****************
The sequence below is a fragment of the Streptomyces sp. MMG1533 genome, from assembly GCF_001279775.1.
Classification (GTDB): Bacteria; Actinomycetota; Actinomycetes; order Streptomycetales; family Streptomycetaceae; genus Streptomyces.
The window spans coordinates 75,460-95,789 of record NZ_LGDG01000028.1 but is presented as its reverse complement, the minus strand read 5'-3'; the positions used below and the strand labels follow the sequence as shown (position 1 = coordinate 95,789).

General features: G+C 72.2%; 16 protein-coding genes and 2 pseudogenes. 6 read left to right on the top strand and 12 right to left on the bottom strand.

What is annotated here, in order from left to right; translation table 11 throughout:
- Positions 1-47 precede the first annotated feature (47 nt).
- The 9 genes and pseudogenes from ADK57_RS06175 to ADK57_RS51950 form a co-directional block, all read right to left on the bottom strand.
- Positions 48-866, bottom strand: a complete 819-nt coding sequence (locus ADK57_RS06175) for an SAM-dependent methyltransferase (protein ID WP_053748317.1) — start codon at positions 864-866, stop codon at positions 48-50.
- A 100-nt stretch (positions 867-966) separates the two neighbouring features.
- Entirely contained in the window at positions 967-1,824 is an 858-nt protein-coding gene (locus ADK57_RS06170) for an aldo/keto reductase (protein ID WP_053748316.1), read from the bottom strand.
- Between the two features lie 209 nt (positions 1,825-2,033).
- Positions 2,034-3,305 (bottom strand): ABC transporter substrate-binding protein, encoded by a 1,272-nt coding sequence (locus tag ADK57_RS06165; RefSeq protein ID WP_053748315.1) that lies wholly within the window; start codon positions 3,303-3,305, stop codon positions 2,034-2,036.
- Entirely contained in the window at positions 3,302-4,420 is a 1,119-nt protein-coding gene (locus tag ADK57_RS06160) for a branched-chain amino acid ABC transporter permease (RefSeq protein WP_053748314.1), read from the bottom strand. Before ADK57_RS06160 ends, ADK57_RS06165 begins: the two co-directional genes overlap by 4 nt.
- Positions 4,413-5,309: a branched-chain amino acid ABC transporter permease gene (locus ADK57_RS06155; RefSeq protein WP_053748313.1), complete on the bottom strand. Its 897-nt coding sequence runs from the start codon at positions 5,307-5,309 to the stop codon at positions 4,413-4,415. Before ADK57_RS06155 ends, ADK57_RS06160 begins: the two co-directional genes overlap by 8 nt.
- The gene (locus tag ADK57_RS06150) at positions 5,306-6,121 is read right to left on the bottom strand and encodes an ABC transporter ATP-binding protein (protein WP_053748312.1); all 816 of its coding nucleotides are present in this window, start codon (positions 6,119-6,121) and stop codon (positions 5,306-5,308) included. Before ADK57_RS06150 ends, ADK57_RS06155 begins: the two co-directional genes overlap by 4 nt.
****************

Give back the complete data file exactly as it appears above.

The sequence below is a fragment of the Streptomyces sp. MMG1533 genome, from assembly GCF_001279775.1.
Classification (GTDB): Bacteria; Actinomycetota; Actinomycetes; order Streptomycetales; family Streptomycetaceae; genus Streptomyces.
The window spans coordinates 75,460-95,789 of record NZ_LGDG01000028.1 but is presented as its reverse complement, the minus strand read 5'-3'; the positions used below and the strand labels follow the sequence as shown (position 1 = coordinate 95,789).

General features: G+C 72.2%; 16 protein-coding genes and 2 pseudogenes. 6 read left to right on the top strand and 12 right to left on the bottom strand.

What is annotated here, in order from left to right; translation table 11 throughout:
- Positions 1-47 precede the first annotated feature (47 nt).
- The 9 genes and pseudogenes from ADK57_RS06175 to ADK57_RS51950 form a co-directional block, all read right to left on the bottom strand.
- Positions 48-866, bottom strand: a complete 819-nt coding sequence (locus ADK57_RS06175) for an SAM-dependent methyltransferase (protein ID WP_053748317.1) — start codon at positions 864-866, stop codon at positions 48-50.
- A 100-nt stretch (positions 867-966) separates the two neighbouring features.
- Entirely contained in the window at positions 967-1,824 is an 858-nt protein-coding gene (locus ADK57_RS06170) for an aldo/keto reductase (protein ID WP_053748316.1), read from the bottom strand.
- Between the two features lie 209 nt (positions 1,825-2,033).
- Positions 2,034-3,305 (bottom strand): ABC transporter substrate-binding protein, encoded by a 1,272-nt coding sequence (locus tag ADK57_RS06165; RefSeq protein ID WP_053748315.1) that lies wholly within the window; start codon positions 3,303-3,305, stop codon positions 2,034-2,036.
- Entirely contained in the window at positions 3,302-4,420 is a 1,119-nt protein-coding gene (locus tag ADK57_RS06160) for a branched-chain amino acid ABC transporter permease (RefSeq protein WP_053748314.1), read from the bottom strand. Before ADK57_RS06160 ends, ADK57_RS06165 begins: the two co-directional genes overlap by 4 nt.
- Positions 4,413-5,309: a branched-chain amino acid ABC transporter permease gene (locus ADK57_RS06155; RefSeq protein WP_053748313.1), complete on the bottom strand. Its 897-nt coding sequence runs from the start codon at positions 5,307-5,309 to the stop codon at positions 4,413-4,415. Before ADK57_RS06155 ends, ADK57_RS06160 begins: the two co-directional genes overlap by 8 nt.
- The gene (locus tag ADK57_RS06150) at positions 5,306-6,121 is read right to left on the bottom strand and encodes an ABC transporter ATP-binding protein (protein WP_053748312.1); all 816 of its coding nucleotides are present in this window, start codon (positions 6,119-6,121) and stop codon (positions 5,306-5,308) included. Before ADK57_RS06150 ends, ADK57_RS06155 begins: the two co-directional genes overlap by 4 nt.